The organisation of the civil and the criminal courts in Holland is based on the administration of justice in three steps. A case is heard first by a lower court. If a party does not agree with the judgment, he may refer the matter to a higher court. This is called entering an appeal. Thereafter it is possible in certain circumstances to refer a dispute to the highest court, the Supreme Court. This is known as appealing in cassation.

District Courts (Rechtbank)

The Netherlands is divided into 10 districts, each with its own court: Amsterdam, Noord-Holland, Den Haag, Midden-Nederland, Rotterdam, Zeeland-West Brabant, Oost-Brabant, Limburg, Oost-Nederland and Noord-Nederland. Each court has a number of subdistrict venues. The District Court is made up of a maximum of five sectors. These always include the administrative sector, civil sector, criminal sector and subdistrict sector. Family and juvenile cases are often put into a separate sector, as is sometimes the case with the administration of the law concerning aliens. The court council is free to determine such matters.


  • Subdistrict (Sector Kanton)

It is relatively simple for ordinary citizens to have their case heard in the subdistrict sector. This means that they have the right to argue their own case and do not need a lawyer to represent them in court. In terms of civil law, the subdistrict judge (Kantonrechter) deals with all cases involving rents, hire purchase and employment. He also deals with all conflicts involving an amount fewer than 25,000 euros.
In criminal law, the subdistrict judge only deals with minor offences, not serious offences. Often these are cases in which the police or the public prosecutor has proposed a settlement. If the accused refuses to accept such a proposal, then the case comes before the subdistrict judge. The subdistrict judge usually delivers an oral judgement immediately after the session.

  • Criminal law

The judges of the criminal law sector deal with all criminal cases which do not come before the subdistrict judge. These cases can be heard in single-judge divisions or in full-bench divisions with three judges. The full-bench division deals with more complex cases and all cases in which the prosecution demands a sentence of more than one year’s imprisonment.

  • Civil law/family law

The civil sector also handles cases not specifically allocated to the subdistrict judge. Most of these cases are decided by a single judge, but here too there are full-bench divisions with three judges to deal with more complex cases. A number of district courts have a separate sector for family and juvenile cases, when the number of such cases is considerable.
Sometimes it is necessary to obtain an interlocutory judgment at very short notice. These proceedings are referred to as ‘summary proceedings’. Summary proceedings are usually held before a single judge, with the president of the court or his deputy as judge.

  • Administrative law

With only a handful of exceptions, administrative disputes are heard by the district court; in many cases the hearing by the administrative law sector is preceded by an objection procedure under the auspices of the administrative authorities. It is usual for these cases to be heard by a single-judge division, but here too the district court can decide to appoint three judges to a case which is complex or which involves fundamental issues. If the district court in question has no separate sector to handle cases governed by the law concerning aliens, such cases are dealt with by the administrative law sector or a division thereof. In cases involving civil servants and social security issues, appeal is a matter for a special appeals tribunal, the Central Appeals Tribunal (Centrale Raad van Beroep), and in most other cases for the Administrative Jurisdiction Division of the Council of State (Afdeling Rechtspraak van de Raad van State).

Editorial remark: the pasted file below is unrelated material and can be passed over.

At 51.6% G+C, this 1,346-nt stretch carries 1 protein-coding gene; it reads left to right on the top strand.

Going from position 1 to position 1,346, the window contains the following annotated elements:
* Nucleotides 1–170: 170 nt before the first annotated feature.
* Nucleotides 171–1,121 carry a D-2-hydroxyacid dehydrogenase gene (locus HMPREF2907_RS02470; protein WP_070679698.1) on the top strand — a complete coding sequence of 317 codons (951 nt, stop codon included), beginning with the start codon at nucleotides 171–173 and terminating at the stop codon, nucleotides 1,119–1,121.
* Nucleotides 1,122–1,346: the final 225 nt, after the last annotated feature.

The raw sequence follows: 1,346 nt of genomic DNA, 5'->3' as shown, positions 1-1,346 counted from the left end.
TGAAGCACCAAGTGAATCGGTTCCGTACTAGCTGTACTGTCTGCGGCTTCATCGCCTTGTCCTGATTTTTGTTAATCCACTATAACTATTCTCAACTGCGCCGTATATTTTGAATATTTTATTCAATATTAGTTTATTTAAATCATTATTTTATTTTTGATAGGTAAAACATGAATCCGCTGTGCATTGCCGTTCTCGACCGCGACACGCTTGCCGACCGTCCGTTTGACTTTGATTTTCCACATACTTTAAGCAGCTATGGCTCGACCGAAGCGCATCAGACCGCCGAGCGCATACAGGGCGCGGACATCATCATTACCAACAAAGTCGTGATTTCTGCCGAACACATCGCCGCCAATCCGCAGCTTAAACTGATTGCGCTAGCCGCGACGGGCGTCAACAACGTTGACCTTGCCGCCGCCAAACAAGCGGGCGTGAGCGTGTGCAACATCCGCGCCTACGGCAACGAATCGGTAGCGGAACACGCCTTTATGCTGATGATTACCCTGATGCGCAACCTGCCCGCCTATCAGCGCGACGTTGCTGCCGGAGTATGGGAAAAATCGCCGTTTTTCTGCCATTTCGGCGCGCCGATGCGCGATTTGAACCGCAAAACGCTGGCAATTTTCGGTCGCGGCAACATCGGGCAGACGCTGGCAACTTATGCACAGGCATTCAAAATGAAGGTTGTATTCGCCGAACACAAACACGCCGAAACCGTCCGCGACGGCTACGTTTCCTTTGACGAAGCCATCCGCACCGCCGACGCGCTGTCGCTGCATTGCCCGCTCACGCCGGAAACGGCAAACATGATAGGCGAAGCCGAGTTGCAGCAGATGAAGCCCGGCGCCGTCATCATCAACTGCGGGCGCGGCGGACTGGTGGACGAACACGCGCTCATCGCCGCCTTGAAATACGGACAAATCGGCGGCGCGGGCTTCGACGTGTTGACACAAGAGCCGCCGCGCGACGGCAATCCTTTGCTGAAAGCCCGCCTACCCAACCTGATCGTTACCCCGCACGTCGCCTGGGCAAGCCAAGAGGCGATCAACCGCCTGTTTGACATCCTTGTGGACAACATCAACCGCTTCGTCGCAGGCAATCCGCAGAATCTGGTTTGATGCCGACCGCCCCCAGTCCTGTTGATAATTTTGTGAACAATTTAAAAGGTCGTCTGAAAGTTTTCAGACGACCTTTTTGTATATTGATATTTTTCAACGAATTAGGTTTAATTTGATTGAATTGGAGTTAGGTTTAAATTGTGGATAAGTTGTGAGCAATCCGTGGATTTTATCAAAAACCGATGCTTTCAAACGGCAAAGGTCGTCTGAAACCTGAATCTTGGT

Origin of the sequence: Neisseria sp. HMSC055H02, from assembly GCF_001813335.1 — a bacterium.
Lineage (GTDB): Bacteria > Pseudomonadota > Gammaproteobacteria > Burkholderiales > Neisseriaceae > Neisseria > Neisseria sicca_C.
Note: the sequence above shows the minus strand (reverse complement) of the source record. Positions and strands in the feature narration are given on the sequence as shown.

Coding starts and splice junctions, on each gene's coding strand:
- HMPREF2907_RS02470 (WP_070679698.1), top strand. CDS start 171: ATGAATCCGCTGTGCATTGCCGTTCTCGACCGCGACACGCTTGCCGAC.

Courts of Appeal (Gerechtshof)

The 10 districts are divided into four areas of Court of Appeal jurisdiction: The Hague, Amsterdam, Arnhem-Leeuwarden and Den Bosch. With regard to criminal and civil law, the justices of the Court of Appeal only deal with cases where an appeal has been lodged against the judgement passed by the District Court. The Court of Appeal re-examines the facts of the case and reaches its own conclusions. In most cases it is possible to contest the Court of Appeal’s decision by appealing in cassation to the Supreme Court of the Netherlands. In addition to criminal and civil cases, the Court of Appeal also deals with all appeals against tax assessments, in its capacity as administrative court.

Special tribunals

The Central Appeals Tribunal (Centrale Raad van Beroep) is a board of appeal which is mainly active in legal areas pertaining to social security and the civil service. In these areas it is the highest judicial authority. The Tribunal is based in Utrecht.
The Trade and Industry Appeals Tribunal (College van Beroep voor het Bedrijfsleven) is a special administrative court which rules on disputes in the area of social-economic administrative law. In addition this appeals tribunal also rules on appeals for specific laws, such as the Competition Act and the Telecommunications Act. The Tribunal is based in The Hague.

The Supreme Court (Hoge Raad)

The Supreme Court of the Netherlands, located in The Hague, examines whether the lower court observed proper application of the law in reaching its decision. At this stage, the facts of the case as established by the lower court are no longer subject to discussion. The appeal in cassation therefore fulfills an important function in promoting unity of law.

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